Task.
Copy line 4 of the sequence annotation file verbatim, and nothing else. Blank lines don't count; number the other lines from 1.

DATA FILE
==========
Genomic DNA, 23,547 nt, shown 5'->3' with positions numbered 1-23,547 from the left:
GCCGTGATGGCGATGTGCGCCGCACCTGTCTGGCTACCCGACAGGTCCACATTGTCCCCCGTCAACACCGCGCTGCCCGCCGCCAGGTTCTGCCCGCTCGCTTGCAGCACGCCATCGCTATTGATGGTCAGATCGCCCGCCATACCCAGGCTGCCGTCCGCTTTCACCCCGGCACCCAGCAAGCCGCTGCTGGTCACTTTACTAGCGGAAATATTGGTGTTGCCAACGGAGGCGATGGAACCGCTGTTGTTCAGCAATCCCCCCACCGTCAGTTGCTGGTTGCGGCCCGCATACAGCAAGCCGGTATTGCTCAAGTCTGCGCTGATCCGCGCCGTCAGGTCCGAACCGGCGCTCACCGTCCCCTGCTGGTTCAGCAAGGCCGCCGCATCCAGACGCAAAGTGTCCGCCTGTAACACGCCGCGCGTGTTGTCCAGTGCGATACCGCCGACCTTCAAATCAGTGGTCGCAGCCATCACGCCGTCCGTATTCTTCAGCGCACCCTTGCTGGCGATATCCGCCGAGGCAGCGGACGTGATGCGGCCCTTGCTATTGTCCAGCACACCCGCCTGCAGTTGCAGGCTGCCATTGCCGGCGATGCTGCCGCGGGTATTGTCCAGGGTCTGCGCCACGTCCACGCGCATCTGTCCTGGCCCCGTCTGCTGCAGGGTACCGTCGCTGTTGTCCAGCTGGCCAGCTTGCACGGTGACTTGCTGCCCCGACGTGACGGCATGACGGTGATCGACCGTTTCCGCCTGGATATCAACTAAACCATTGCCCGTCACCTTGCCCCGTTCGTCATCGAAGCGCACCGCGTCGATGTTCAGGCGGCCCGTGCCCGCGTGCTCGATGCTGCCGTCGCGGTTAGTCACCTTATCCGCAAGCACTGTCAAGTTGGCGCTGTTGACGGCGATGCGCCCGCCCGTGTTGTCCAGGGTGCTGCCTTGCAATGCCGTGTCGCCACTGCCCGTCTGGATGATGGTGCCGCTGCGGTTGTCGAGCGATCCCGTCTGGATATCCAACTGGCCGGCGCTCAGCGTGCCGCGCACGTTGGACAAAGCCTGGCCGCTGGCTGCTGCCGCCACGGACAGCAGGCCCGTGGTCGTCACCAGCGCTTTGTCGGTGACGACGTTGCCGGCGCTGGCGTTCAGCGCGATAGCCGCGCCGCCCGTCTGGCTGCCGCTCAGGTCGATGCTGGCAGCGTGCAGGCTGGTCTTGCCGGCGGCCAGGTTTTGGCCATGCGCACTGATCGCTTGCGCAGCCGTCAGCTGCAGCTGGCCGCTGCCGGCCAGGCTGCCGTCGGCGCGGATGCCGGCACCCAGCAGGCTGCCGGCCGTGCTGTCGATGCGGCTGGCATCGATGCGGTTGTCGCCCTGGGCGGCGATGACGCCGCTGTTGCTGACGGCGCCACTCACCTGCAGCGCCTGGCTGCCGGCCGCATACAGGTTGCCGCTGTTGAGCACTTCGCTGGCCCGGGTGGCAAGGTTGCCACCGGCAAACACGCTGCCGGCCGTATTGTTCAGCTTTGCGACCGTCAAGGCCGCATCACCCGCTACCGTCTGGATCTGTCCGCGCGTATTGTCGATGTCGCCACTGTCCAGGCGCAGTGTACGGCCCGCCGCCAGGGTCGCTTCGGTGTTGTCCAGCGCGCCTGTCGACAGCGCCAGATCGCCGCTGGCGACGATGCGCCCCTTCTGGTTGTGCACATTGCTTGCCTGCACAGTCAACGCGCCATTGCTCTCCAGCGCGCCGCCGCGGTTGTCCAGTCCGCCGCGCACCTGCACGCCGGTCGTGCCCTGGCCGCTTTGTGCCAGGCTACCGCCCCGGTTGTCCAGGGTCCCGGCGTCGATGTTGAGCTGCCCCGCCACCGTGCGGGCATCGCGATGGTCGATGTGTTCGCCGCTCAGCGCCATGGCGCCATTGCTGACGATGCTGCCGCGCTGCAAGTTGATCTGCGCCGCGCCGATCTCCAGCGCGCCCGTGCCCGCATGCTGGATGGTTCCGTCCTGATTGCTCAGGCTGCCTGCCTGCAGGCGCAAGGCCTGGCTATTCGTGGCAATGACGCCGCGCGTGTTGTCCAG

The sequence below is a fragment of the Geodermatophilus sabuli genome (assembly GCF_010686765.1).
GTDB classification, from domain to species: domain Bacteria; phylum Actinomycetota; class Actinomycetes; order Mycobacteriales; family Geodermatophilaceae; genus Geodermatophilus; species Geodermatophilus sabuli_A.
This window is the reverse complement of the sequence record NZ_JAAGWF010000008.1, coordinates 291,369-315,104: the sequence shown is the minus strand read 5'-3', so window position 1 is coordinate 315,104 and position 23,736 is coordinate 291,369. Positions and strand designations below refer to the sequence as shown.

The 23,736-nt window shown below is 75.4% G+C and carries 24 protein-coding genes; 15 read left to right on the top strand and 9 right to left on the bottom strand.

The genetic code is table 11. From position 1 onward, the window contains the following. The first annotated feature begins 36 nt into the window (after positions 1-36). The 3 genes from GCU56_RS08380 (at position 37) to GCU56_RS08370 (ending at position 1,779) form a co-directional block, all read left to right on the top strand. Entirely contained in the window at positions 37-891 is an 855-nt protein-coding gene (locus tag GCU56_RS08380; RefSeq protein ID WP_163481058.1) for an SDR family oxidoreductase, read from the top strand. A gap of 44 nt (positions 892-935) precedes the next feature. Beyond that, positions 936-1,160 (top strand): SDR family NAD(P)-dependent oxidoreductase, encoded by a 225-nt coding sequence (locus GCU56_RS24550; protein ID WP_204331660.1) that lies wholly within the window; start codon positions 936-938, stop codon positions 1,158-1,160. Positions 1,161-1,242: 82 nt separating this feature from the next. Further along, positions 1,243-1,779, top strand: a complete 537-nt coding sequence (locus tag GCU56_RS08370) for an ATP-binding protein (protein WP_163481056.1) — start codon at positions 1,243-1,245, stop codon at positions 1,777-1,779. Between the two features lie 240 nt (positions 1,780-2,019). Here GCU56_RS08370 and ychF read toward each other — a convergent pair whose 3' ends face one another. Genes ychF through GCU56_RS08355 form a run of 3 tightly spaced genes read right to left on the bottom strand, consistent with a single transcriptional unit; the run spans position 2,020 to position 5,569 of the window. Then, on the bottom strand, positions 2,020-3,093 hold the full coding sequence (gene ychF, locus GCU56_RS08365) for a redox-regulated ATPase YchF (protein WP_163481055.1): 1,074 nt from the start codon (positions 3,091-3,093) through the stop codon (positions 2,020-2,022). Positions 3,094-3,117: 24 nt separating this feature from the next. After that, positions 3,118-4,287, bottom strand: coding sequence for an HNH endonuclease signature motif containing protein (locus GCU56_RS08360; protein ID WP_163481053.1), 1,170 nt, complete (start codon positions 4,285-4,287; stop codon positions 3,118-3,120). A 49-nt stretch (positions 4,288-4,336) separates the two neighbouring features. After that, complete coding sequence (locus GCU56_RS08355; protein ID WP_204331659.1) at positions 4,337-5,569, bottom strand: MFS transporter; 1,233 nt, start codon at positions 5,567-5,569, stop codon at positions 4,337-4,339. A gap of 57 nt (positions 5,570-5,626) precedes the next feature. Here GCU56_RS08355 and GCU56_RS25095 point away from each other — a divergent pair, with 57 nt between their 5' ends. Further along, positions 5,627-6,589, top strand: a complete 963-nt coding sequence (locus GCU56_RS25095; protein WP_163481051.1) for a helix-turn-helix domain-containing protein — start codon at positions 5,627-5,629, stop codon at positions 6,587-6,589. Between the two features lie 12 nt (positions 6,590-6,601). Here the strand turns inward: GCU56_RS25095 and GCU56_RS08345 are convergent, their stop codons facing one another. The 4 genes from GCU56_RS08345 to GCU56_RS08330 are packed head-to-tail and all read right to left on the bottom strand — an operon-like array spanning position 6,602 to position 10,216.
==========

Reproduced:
GTDB classification, from domain to species: domain Bacteria; phylum Actinomycetota; class Actinomycetes; order Mycobacteriales; family Geodermatophilaceae; genus Geodermatophilus; species Geodermatophilus sabuli_A.